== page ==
Top Food Nutrient Combinations
Learn about the important food combinations for optimum nutrient absorption.
Getting the most nutrition out of your kitchen fridge or backyard garden can be as easy as applying a few main principles. While some nutrients taken together improve the absorption of others, some nutrients can inhibit absorption all together.
Foods that Complement Absorption
Vitamin C and Iron
Iron comes in two forms, heme and non-heme. Non-heme iron is the found in plants and is not as well absorbed as heme iron found in animal products. Vitamin C helps switch iron to the ferrous state, which is easier absorbed.
- Add beets to a shake or meal
- Squeeze a fresh orange or lemon on top of a spinach salad
- Add sliced strawberries to any breakfast cereal; hot or cold
- Add green peas to your kidney bean salad
Calcium, Magnesium and Vitamin D
Vitamin D acts like a traffic controller guiding calcium into your bone to make them strong. Since Vitamin D is hard to obtain in sufficient quantities from the sun a supplement is best recommended to take alongside Calcium.
Fat soluble Vitamins and Fat
Fat soluble vitamins include Vitamins A, D, E and K which require fat to be present to be ideally absorbed in the body.
- Olive oil drizzled on baked sweet potatoes
- Unsalted almonds or walnuts as a great afternoon snack
- Mashed avocado spread on whole grain toast
- Pine nuts sprinkled on asparagus or broccoli
Foods that Inhibit Absorption
Calcium and Iron
These minerals bind together preventing absorption in the body. A study published in the American Journal of Clinical Nutrition revealed a dose of 165 mg of Calcium (in Milk form) reduced iron absorption as much as 50-60%. It is recommended for Calcium to be taken at bedtime for not only improved absorption but a better sleep too for its muscle relaxing properties.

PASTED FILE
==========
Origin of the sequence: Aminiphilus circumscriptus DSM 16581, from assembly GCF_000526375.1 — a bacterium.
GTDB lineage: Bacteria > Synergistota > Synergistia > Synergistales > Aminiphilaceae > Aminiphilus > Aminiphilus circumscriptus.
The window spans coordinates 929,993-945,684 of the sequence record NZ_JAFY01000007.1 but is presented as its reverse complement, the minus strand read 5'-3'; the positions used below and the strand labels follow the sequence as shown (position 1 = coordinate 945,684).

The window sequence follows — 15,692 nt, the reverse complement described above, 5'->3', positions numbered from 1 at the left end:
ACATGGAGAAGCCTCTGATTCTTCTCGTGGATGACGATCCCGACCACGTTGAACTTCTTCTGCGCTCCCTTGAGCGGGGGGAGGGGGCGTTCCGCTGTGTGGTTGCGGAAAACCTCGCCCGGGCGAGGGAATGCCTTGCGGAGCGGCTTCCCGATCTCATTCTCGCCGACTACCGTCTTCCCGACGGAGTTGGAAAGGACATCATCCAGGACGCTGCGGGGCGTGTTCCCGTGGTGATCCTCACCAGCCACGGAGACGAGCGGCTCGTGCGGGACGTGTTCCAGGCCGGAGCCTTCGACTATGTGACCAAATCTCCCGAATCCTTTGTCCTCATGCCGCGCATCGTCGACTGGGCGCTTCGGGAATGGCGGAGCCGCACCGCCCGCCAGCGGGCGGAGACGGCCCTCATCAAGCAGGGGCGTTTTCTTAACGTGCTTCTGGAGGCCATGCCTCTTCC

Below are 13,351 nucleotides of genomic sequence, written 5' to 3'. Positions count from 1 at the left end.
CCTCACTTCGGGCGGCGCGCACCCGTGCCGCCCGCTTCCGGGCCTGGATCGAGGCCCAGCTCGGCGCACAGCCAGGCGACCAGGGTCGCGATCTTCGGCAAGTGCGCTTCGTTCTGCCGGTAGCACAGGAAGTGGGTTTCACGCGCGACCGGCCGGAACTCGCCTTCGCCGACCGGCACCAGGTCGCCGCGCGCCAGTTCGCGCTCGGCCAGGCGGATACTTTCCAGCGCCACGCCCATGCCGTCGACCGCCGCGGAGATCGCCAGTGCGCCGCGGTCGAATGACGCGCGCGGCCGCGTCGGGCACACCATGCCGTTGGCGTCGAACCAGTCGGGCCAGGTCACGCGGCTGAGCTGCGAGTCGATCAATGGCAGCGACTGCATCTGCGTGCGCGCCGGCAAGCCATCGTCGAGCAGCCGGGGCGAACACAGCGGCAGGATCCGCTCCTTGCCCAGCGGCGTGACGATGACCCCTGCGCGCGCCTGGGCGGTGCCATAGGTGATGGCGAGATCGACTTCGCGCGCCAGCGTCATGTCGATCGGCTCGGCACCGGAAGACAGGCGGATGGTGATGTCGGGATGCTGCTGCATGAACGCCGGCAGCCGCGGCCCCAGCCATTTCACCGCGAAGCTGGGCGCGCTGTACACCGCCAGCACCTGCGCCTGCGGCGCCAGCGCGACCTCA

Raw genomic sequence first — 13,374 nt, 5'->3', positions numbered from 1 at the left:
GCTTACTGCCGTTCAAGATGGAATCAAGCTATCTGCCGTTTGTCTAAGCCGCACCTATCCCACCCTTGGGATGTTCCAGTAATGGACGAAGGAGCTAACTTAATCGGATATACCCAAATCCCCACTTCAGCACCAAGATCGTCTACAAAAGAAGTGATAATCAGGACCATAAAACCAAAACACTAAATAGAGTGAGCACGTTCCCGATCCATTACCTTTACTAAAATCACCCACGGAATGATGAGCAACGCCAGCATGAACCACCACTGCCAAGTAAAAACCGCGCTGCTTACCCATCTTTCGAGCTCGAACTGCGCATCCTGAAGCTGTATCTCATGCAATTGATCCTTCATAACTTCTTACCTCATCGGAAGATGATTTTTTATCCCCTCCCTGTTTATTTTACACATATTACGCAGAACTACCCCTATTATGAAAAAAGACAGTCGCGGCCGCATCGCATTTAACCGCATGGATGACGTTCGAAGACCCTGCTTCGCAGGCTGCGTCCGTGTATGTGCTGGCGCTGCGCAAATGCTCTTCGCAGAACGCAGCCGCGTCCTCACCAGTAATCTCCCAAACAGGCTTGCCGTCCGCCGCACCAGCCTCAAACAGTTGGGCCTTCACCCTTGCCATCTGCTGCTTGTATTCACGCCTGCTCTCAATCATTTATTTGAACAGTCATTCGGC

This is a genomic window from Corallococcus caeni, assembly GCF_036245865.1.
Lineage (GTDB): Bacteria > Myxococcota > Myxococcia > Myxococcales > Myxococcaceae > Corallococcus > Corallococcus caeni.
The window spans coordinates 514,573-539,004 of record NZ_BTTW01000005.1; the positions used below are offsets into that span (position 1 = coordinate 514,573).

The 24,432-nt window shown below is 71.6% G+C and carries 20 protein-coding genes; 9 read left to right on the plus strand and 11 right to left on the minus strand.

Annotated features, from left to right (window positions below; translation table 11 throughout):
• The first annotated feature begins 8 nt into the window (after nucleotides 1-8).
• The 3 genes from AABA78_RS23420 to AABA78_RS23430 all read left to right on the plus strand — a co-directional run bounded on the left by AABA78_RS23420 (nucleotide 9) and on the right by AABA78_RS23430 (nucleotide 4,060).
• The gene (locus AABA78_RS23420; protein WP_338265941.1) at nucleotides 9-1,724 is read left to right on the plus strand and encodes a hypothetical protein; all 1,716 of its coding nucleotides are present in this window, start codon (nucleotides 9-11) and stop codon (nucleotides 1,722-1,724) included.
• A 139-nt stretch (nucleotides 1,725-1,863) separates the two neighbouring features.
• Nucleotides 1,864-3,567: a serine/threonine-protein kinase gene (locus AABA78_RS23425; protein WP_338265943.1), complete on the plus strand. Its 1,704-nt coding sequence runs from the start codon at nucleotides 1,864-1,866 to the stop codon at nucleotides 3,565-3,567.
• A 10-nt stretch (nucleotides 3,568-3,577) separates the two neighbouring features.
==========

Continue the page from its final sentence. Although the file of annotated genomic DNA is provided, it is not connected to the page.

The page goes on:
Example items to not combine:
- Broccoli with Kidney Beans
- Kale with Lentils
Oxalic Acid and Calcium or Magnesium
Oxalic acid binds to calcium to form insoluble salts that cannot be absorbed. It too hampers the absorption of Magnesium.
Example items to not combine:
- Almonds or cashews with Sesame seeds
- Spinach and fortified soy/rice milk
Phosphoric Acid and Calcium
Phosphoric acid binds to calcium in the intestine forming calcium phosphates which are not absorbed.
- Limit pop consumption which is extremely high in phosphoric acid and only drink away from Calcium rich beverages like fortified soy milk.
Herbology and Your Health: Well-Being From the Ground Up
We often think of herbs as items that we sprinkle on our food to add depth of flavor, plant in our kitchen gardens, or even the stuff of famous folk songs – parsley, sage, rosemary, and thyme. However, herbs are part of an ancient tradition of powerful healing tools that spans centuries, religions, and geography. Known as “herbology,” the therapeutic use of plants, herbs, and botany can aid in treating and preventing illness, promote healthy lifestyles, and even help with mental health issues such as anxiety and depression.
The dictionary definition of herbology is “the art or practice of using herbs and herbal preparations to maintain health and alleviate or cure disease.” Unlike pharmaceuticals which are highly refined and simple one-chemical compounds, herbal medicines consist of living or dried plants and contain hundreds to thousands of interrelated compounds.
As opposed to traditional medicine, which looks to treat a specific illness or ailment, herbology’s goal is to support the individual’s intrinsic health and is also a part of a holistic approach to mind, body, and spirit. Herbology has been part of humanity’s quest for optimum health, from Ayurvedic to Chinese, to Native American, and even modern approaches to medicine.